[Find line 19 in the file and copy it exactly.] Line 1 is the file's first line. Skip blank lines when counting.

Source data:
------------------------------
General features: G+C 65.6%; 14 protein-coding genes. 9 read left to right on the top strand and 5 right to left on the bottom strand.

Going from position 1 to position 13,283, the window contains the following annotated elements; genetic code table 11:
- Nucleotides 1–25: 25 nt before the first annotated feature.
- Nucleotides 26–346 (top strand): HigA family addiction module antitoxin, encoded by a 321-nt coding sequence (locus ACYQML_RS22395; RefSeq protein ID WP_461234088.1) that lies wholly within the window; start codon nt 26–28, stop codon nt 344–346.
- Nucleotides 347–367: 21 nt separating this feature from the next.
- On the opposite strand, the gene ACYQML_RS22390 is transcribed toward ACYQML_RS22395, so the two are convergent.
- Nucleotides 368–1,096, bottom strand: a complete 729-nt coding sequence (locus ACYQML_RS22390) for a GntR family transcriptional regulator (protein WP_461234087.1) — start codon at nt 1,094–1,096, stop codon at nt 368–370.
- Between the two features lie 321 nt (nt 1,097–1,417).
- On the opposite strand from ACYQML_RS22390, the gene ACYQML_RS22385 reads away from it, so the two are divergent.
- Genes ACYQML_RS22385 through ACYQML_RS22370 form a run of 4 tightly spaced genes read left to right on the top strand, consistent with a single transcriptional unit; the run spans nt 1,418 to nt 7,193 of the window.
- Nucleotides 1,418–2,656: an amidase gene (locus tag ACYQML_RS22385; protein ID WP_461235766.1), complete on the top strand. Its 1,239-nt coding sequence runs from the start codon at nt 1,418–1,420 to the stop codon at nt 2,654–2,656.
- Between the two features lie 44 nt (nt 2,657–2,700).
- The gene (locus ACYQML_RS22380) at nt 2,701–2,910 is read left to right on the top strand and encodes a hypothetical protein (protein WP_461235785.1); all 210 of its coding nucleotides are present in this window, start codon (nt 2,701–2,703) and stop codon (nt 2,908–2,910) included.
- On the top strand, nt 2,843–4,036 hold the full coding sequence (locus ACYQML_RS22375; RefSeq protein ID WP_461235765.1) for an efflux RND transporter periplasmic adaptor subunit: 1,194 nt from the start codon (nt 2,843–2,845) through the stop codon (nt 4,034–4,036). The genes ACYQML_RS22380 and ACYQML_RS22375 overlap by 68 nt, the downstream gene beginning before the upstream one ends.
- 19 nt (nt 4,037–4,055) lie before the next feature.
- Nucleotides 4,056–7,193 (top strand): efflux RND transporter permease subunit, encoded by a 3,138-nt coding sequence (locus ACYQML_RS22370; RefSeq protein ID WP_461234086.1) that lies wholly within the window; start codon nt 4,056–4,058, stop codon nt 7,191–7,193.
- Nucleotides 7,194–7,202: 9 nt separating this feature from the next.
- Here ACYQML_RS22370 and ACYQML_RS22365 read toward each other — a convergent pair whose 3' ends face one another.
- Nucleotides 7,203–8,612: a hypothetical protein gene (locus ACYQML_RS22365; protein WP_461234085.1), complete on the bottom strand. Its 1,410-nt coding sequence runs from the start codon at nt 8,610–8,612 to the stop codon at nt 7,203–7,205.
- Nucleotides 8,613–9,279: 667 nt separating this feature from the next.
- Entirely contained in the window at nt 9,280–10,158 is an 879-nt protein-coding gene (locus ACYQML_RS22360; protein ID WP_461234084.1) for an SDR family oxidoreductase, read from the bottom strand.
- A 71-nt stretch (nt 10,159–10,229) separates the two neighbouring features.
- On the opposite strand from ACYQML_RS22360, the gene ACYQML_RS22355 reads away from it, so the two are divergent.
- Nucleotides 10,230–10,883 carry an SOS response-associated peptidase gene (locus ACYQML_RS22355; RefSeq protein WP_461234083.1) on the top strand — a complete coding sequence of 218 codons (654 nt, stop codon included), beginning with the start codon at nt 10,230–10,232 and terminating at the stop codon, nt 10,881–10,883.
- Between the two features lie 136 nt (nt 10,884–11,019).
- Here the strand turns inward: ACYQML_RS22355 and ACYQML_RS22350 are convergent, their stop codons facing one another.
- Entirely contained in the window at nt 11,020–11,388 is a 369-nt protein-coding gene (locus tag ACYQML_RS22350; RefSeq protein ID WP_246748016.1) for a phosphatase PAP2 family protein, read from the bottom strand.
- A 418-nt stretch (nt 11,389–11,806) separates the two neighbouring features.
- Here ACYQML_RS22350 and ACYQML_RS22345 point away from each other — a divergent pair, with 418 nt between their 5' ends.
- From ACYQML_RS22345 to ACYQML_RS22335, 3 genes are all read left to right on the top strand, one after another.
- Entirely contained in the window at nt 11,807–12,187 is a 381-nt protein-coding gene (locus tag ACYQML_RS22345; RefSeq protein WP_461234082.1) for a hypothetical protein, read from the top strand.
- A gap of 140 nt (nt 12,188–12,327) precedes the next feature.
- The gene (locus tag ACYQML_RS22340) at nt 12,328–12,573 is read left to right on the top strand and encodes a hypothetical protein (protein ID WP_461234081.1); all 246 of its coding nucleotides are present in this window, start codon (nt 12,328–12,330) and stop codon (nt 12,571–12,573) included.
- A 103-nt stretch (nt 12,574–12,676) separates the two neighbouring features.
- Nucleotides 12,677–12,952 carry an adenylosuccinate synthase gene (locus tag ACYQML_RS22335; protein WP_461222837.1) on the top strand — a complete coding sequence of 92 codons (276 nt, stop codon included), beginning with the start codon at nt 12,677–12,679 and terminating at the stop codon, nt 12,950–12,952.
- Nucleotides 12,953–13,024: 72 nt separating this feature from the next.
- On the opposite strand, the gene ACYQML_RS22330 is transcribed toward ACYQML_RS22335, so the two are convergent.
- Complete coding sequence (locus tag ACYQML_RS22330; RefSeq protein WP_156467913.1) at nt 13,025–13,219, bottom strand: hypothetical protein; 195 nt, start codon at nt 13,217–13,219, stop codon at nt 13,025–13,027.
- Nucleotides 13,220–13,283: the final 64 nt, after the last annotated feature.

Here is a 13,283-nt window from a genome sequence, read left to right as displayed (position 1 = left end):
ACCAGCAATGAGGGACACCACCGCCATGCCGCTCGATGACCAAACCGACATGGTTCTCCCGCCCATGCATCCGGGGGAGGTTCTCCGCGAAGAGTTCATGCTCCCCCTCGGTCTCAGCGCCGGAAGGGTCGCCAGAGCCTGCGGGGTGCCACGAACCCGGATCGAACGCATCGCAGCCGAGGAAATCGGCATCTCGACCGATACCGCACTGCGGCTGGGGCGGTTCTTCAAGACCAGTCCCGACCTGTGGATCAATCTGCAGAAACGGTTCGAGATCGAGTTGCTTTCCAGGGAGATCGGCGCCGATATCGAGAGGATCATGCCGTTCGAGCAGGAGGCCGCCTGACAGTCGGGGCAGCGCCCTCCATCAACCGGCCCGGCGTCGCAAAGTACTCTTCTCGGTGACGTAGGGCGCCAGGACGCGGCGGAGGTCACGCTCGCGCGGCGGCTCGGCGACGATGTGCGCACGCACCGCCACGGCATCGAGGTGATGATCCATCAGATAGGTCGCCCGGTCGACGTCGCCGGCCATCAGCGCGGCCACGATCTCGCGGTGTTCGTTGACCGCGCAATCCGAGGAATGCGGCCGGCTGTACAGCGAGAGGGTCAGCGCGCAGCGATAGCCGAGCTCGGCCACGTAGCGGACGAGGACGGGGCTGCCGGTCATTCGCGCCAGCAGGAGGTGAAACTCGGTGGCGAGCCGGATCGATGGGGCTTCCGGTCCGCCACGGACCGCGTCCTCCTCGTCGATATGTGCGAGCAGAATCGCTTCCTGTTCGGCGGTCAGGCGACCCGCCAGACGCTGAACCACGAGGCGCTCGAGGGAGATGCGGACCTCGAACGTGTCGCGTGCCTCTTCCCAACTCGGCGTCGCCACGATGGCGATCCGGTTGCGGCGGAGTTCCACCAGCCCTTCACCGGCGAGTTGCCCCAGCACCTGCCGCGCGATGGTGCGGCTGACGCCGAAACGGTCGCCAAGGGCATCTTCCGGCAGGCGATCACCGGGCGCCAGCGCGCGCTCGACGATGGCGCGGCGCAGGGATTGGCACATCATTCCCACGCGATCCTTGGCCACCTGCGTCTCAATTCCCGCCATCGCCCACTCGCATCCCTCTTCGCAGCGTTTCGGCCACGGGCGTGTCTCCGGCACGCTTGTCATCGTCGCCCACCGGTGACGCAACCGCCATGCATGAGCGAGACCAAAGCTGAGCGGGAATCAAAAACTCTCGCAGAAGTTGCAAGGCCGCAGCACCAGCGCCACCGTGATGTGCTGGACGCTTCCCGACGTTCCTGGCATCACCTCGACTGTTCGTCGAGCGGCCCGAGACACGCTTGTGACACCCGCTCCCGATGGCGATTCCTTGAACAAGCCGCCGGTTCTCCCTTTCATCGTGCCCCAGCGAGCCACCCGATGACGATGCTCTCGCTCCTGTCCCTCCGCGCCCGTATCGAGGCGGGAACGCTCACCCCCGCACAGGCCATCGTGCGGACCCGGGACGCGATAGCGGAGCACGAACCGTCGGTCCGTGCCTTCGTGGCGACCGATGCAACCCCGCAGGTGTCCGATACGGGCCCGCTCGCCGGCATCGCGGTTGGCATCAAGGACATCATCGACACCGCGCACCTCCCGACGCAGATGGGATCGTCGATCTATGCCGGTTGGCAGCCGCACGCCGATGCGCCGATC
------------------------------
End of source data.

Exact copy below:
- Nucleotides 7,203–8,612: a hypothetical protein gene (locus ACYQML_RS22365; protein WP_461234085.1), complete on the bottom strand. Its 1,410-nt coding sequence runs from the start codon at nt 8,610–8,612 to the stop codon at nt 7,203–7,205.